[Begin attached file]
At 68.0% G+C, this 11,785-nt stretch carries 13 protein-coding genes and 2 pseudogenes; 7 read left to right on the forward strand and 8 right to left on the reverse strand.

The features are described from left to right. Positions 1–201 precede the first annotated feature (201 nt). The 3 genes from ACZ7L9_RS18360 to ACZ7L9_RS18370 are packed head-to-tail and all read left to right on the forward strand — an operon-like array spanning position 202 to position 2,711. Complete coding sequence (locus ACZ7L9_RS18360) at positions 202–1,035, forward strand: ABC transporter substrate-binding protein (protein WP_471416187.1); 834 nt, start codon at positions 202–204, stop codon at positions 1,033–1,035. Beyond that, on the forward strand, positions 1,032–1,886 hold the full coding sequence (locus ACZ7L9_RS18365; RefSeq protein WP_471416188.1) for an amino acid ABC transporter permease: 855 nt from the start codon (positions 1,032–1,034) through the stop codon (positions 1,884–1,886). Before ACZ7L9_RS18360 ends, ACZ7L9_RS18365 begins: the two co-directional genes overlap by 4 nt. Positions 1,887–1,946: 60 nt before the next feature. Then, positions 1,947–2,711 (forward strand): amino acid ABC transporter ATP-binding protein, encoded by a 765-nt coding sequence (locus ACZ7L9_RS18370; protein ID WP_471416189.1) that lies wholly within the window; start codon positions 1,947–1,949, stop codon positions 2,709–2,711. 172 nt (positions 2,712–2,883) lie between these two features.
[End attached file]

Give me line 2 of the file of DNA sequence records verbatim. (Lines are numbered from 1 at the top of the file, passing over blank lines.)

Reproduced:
The features are described from left to right. Positions 1–201 precede the first annotated feature (201 nt). The 3 genes from ACZ7L9_RS18360 to ACZ7L9_RS18370 are packed head-to-tail and all read left to right on the forward strand — an operon-like array spanning position 202 to position 2,711. Complete coding sequence (locus ACZ7L9_RS18360) at positions 202–1,035, forward strand: ABC transporter substrate-binding protein (protein WP_471416187.1); 834 nt, start codon at positions 202–204, stop codon at positions 1,033–1,035. Beyond that, on the forward strand, positions 1,032–1,886 hold the full coding sequence (locus ACZ7L9_RS18365; RefSeq protein WP_471416188.1) for an amino acid ABC transporter permease: 855 nt from the start codon (positions 1,032–1,034) through the stop codon (positions 1,884–1,886). Before ACZ7L9_RS18360 ends, ACZ7L9_RS18365 begins: the two co-directional genes overlap by 4 nt. Positions 1,887–1,946: 60 nt before the next feature. Then, positions 1,947–2,711 (forward strand): amino acid ABC transporter ATP-binding protein, encoded by a 765-nt coding sequence (locus ACZ7L9_RS18370; protein ID WP_471416189.1) that lies wholly within the window; start codon positions 1,947–1,949, stop codon positions 2,709–2,711. 172 nt (positions 2,712–2,883) lie between these two features.